The Map Thief by Michael Blanding

18693681Nonfiction — print. Gotham, 2014. 300 pgs. Library copy.

Subtitled “The Gripping Story of an Esteemed Rare-Map Dealer Who Made Millions Stealing Priceless Maps”, Blanding’s book utilizes one map dealer to explore the complex world of rare-map dealing and collecting where maps went from practical instruments to quirky heirlooms to highly coveted objects that are traded – and stolen – like prized art. E. Forbes Smiley was once considered a respectable antiquarian map dealer until he was caught cutting rare maps out of books in the Yale University library.

This event opens up an investigation that revealed about two hundred maps worth millions of dollars missing from libraries around New England and in London. Although Smiley swears he has admitted to all of the maps he stole, libraries claim he stole hundreds more and the lack of a clear database or identifying methodology makes it difficult to prove otherwise.

Blanding’s book expanded beyond the world of true crime to examine how maps move from the world of use – that is, from the hands of surveyors, developers, and the military – to the world of art and collectors. He provides an interesting crash course in the history of cartography and some of the more famous maps in collector circles. Some maps like those labeling America as America for the first time are considered to be cultural artifacts and are held by libraries, whose security is much more relax than museums, while others are valued for their beauty or because they help complete the theme to a collection. One of the men whose collections were built by Forbes collected maps focused on New England while another cared only for maps of Virginia. (The collection focused on New England can be seen at the Boston Public Library and the Boston Harbor Hotel.)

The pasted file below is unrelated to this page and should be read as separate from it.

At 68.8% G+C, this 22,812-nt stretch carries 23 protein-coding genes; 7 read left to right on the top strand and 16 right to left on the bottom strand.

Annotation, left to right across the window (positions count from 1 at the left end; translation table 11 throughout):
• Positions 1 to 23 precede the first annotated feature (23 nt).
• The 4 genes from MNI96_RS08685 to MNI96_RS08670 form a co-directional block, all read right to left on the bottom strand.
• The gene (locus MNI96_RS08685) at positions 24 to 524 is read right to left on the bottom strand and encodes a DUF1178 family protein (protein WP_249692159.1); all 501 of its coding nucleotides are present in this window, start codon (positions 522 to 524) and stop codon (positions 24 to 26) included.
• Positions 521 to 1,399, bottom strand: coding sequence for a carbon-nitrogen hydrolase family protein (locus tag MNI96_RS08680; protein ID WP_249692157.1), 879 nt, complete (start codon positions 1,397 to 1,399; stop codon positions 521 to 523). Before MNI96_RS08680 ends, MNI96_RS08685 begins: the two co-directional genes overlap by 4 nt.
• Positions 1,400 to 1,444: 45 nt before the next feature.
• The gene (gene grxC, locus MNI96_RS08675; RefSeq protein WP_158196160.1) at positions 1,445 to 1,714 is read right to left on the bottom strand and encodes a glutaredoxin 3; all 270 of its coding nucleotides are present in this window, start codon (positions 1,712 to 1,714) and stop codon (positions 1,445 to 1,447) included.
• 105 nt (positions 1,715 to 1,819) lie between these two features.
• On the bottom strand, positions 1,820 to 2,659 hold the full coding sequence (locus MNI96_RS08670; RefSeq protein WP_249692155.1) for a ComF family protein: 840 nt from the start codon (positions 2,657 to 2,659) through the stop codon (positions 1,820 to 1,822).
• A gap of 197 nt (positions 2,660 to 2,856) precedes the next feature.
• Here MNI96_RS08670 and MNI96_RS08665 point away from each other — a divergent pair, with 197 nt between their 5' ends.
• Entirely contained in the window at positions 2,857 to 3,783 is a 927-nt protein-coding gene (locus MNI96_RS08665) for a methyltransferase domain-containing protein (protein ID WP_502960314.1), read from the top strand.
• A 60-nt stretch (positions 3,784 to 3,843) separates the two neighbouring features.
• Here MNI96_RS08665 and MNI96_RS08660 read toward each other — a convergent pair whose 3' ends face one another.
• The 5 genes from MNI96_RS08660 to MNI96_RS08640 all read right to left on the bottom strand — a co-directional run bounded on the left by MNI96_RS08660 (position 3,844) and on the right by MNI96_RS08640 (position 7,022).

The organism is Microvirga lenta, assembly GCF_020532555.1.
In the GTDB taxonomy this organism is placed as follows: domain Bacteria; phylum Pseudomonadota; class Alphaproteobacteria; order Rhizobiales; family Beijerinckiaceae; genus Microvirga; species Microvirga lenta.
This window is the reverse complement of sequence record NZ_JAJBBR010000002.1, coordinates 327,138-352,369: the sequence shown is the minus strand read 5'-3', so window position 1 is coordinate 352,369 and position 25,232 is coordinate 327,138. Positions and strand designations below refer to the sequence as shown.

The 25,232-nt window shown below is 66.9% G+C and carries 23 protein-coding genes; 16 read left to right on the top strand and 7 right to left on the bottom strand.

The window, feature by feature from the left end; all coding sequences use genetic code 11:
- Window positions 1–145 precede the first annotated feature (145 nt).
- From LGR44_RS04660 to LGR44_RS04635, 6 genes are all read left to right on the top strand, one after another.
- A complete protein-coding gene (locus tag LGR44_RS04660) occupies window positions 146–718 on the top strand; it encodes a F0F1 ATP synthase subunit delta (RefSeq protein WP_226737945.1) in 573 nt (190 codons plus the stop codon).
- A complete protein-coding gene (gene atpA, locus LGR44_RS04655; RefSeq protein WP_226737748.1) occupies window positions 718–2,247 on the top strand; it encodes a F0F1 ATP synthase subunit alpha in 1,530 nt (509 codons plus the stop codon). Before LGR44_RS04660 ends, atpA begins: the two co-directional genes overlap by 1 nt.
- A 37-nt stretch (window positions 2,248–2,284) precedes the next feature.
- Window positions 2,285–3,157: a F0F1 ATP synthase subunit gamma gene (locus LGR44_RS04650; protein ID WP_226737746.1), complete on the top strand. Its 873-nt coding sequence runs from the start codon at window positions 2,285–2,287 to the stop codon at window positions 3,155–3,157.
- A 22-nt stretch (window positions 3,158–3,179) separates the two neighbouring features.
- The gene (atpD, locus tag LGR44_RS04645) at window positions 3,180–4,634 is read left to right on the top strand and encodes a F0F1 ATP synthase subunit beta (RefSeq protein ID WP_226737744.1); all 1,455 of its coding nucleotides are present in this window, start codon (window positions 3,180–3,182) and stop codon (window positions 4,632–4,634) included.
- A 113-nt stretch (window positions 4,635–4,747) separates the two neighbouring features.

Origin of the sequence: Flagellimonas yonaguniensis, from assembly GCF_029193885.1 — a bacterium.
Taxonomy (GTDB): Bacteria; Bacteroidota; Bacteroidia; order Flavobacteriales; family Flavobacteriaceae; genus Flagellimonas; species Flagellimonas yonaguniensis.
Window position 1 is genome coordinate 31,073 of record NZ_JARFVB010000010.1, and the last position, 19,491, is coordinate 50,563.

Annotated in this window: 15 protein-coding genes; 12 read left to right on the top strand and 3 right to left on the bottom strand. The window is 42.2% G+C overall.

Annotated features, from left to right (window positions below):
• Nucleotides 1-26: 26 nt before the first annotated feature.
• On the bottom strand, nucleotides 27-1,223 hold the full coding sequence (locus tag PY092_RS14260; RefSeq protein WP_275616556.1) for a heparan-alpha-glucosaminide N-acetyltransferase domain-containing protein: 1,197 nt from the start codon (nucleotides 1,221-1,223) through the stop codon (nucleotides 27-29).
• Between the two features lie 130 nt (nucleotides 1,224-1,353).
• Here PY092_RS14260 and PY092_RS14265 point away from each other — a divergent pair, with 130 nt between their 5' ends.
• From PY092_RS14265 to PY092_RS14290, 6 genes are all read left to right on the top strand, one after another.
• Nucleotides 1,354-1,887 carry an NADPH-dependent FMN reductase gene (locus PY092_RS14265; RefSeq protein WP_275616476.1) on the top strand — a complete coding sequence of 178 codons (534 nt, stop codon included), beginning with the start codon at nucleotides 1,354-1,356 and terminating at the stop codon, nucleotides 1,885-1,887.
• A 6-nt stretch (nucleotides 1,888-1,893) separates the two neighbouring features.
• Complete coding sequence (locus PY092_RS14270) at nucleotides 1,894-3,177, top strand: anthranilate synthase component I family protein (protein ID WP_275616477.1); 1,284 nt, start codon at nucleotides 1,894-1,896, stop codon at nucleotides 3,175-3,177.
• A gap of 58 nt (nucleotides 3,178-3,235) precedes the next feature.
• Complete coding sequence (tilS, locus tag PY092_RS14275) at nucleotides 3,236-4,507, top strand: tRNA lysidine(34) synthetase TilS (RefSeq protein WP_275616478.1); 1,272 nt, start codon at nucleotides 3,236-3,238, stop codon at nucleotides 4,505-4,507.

But the more fascinating aspect of this book, of course, is what exactly drove a respected map dealer at the height of his profession to steal from the librarians who came to know him over the years and deface the artifacts he claimed to love. Blanding offers two explanations: (1) economic motivation driven by custom home on Martha’s Vineyard and a failed experiment to recreate a quaint New England town in his image and (2) a desire to find a rarer map than the next dealer.

These explanations are supported by post-arrest interviews with Smiley and interviews with his friends and family, and Blanding creates an exemplary piece of narrative nonfiction exploring a little known field. Certainly makes me want to travel around to the libraries in New England who were victims of Forbes’ crimes to see the maps he stole.

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